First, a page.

10 Unbelievable Movies That Actually Exist


Last summer’s box-office disappointment Abraham Lincoln: Vampire Hunter hits DVD and Blu-ray today — just in time for the inevitable “Where’s the vampires?” jokes w/r/t the upcoming Spielberg Lincoln biopic (and seriously, you guys, just keep those coming). So we should probably take a moment to pause and reflect on the fact that they actually went and made Abraham Lincoln: Vampire Hunter, a film whose mere concept is so utterly insane that, yes, of course it’s a real thing. If you’re looking to catch up with AL:VH on home video, it might not be a bad idea to pair it up with some of the other films that, against all notions of good sense and taste, are real things that actually exist. We’ve got some suggestions after the jump.

FDR: American Badass! THE HIGH CONCEPT: Franklin Delano Roosevelt, werewolf hunter

Riding the AL:VH revisionist history train last summer was this wildly overdone camp comedy, in which FDR (who contracted polio from a werewolf bite) uses his souped-up wheelchair to single-handedly end WWII by hunting down Hitler, Mussolini, and Hirohito — all of whom are werewolves, by the way.

They Saved Hitler’s Brain THE HIGH CONCEPT: Pretty much right there in the title.

Originally called Madmen of Mandoras, then given its more on-the-nose title and padded with poorly matched new footage, this 1968 turkey concerned the recovery and preservation (for future Nazi uprising) of Hitler’s head — which, according to The Golden Turkey Awards, is “a gooey, waxed face poured into a pickle jar” that “shrieks away in a bogus German accent that couldn’t even past muster on Hogan’s Heroes.”

Death Bed: The Bed That Eats THE HIGH CONCEPT: See, it’s a bed, and it eats people.

Death Bed (which you saw a bit of in yesterday’s supercut of ridiculous horror movie villains) would have probably languished in total obscurity, were it not for the efforts of our friend Patton Oswalt. His 2007 album Werewolves and Lollipops includes the four-minute piece above, in which he discusses the long-forgotten horror (sort of?) film, shot over several years by writer/producer/director George Barry (astonishingly, the only film he ever made!) but not released until its belated DVD debut in 2004. It concerns a large four-poster bed possessed by a demon, which chomps up any nap-seekers and love-makers that dare stumble into it.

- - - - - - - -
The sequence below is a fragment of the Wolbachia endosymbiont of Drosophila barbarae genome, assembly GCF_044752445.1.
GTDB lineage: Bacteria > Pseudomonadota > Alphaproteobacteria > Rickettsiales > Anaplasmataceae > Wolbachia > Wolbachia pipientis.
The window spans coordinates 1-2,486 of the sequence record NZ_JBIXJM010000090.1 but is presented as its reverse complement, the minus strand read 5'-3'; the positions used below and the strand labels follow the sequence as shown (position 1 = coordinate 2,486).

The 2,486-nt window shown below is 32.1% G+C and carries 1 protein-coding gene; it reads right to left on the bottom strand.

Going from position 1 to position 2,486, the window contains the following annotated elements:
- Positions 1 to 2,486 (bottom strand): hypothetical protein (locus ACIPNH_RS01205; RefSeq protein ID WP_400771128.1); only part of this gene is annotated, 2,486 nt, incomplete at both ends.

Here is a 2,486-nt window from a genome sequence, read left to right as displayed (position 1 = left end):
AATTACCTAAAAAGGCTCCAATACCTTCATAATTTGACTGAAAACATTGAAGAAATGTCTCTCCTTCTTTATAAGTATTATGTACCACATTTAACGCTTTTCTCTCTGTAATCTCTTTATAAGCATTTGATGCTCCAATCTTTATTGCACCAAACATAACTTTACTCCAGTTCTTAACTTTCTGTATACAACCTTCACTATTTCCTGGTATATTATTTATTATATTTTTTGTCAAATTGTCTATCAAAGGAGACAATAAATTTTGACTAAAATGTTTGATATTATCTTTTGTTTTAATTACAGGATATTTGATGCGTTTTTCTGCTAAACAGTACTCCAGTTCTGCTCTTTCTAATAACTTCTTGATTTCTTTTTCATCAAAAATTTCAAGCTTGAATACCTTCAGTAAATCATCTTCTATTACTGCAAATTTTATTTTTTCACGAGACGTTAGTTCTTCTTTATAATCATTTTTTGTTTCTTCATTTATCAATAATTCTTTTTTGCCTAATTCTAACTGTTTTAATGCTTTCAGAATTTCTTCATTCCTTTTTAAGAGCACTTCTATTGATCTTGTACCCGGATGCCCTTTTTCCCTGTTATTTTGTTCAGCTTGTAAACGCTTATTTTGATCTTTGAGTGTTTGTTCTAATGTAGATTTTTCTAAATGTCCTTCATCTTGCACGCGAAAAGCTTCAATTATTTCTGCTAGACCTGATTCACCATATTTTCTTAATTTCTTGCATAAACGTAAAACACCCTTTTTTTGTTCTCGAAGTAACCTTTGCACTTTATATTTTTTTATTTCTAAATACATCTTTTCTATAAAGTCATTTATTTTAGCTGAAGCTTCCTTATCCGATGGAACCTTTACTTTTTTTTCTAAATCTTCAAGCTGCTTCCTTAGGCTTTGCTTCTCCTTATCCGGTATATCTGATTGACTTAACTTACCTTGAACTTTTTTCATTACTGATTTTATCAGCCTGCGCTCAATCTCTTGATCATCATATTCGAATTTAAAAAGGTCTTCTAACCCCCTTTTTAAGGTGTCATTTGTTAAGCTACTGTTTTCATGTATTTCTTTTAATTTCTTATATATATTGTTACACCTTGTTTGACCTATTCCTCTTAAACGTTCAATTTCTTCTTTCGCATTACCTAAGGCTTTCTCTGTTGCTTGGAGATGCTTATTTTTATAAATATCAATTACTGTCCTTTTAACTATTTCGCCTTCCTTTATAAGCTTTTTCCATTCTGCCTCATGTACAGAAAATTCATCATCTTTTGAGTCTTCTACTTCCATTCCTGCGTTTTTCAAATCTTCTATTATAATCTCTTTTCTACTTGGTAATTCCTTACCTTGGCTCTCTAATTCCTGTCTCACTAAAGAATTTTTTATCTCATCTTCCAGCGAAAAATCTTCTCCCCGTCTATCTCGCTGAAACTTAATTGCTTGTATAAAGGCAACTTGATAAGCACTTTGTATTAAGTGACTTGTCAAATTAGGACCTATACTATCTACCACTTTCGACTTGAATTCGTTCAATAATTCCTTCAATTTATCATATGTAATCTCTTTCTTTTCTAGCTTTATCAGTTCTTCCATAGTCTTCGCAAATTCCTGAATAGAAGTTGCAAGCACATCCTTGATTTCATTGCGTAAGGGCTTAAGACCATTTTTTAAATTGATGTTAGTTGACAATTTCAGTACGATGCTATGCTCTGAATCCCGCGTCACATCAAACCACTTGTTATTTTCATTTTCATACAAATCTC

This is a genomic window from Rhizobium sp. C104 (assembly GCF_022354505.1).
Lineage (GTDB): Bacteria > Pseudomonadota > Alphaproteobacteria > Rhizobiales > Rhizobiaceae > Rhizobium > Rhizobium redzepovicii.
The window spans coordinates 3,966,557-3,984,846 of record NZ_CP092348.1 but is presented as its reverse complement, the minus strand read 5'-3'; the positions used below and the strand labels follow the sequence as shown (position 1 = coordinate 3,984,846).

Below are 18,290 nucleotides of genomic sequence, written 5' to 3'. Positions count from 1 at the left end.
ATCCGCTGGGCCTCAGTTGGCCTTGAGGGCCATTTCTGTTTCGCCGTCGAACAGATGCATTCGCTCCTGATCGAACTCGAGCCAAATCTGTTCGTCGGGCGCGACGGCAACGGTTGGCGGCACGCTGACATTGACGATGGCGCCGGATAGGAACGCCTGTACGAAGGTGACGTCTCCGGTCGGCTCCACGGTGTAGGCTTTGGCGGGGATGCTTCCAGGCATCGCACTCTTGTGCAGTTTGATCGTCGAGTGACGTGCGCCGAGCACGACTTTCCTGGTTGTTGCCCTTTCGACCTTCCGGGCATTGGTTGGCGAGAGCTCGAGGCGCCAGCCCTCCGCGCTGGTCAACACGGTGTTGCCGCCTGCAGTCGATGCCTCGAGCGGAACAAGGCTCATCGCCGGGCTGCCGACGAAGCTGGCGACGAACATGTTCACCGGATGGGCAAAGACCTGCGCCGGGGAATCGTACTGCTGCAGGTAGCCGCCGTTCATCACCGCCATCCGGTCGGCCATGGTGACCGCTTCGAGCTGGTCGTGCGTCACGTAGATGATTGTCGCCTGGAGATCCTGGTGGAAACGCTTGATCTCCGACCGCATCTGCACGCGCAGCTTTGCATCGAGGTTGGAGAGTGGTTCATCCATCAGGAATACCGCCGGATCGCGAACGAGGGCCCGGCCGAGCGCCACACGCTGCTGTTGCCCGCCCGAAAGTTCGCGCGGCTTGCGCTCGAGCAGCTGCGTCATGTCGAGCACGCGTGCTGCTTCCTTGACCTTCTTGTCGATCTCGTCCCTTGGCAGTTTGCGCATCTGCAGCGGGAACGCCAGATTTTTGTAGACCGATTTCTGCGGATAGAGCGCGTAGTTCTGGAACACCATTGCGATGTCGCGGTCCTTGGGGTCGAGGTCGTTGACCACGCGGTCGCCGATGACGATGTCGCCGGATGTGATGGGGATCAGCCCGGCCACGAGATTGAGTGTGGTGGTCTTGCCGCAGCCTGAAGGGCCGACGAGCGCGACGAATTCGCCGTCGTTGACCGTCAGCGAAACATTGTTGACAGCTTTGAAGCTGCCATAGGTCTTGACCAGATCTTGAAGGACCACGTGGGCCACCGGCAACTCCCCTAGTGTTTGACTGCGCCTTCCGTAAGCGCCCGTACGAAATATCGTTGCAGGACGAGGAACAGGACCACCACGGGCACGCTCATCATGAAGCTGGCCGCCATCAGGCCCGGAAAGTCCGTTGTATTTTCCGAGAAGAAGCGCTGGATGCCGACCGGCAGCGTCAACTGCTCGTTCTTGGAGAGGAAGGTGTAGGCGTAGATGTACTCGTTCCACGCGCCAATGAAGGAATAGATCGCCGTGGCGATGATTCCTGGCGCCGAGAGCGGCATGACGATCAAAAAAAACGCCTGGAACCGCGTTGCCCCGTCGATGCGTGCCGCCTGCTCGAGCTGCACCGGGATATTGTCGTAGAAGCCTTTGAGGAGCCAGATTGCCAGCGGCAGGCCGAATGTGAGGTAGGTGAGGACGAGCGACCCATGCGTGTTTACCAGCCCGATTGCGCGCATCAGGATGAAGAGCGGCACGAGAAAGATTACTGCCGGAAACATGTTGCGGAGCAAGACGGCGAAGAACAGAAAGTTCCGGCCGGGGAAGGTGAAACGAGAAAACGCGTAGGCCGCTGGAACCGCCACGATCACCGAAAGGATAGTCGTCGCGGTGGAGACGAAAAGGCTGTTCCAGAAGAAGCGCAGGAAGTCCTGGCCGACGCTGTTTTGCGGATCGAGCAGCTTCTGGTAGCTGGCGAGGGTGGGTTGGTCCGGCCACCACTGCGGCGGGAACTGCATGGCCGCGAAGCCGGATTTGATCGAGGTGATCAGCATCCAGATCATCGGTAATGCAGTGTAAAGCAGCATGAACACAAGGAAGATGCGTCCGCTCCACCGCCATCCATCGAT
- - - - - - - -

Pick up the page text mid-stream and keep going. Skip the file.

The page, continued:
Chatterbox! THE HIGH CONCEPT: Deep Throat, in reverse

In 1972, the porn film Deep Throat became a national sensation — less for its story (of a woman with ladyparts in her throat) than for its timing as part of the porno chic movement. Five years later, director Tom DeSimone devised a sex comedy that flipped the script: Chatterbox told the story of a hairdresser who discovers that she has an extra voice box, erm, down there. That voice has a personality of its own, and wouldn’t you know it, said personality wants to go into show business — which leads to cameos by the likes of Rip Taylor and Professor Irwin Corey. Yes, this movie actually happened; what’s more, the premise was given a sex change and done again, in the 1988 talking-penis comedy Me and Him.

Theodore Rex THE HIGH CONCEPT: A buddy cop movie — with a dinosaur!

The buddy cop flick had gone through all sorts of iterations — a black cop and a white cop! A cop and a convict! A Russian cop and an American cop! — so it would only make sense to pair up a human and dinosaur, right? Well, it would only make sense in the aftermath of Jurassic Park’s gigantic grosses. A $5 million payday was enough to sell Whoopi Goldberg on the dubious concept, though she later wised up (or, more likely, sobered up) and tried to back out of the verbal agreement. Producer Richard Gilbert Abramson slapped Goldberg with a lawsuit, so she agreed to do the film (for a total paycheck of $7 million), though she certainly plays the role like an actor held hostage. Shockingly, test audiences ran gagging from early screenings, so the $33 million movie went straight-to-video — the most expensive picture ever to do so.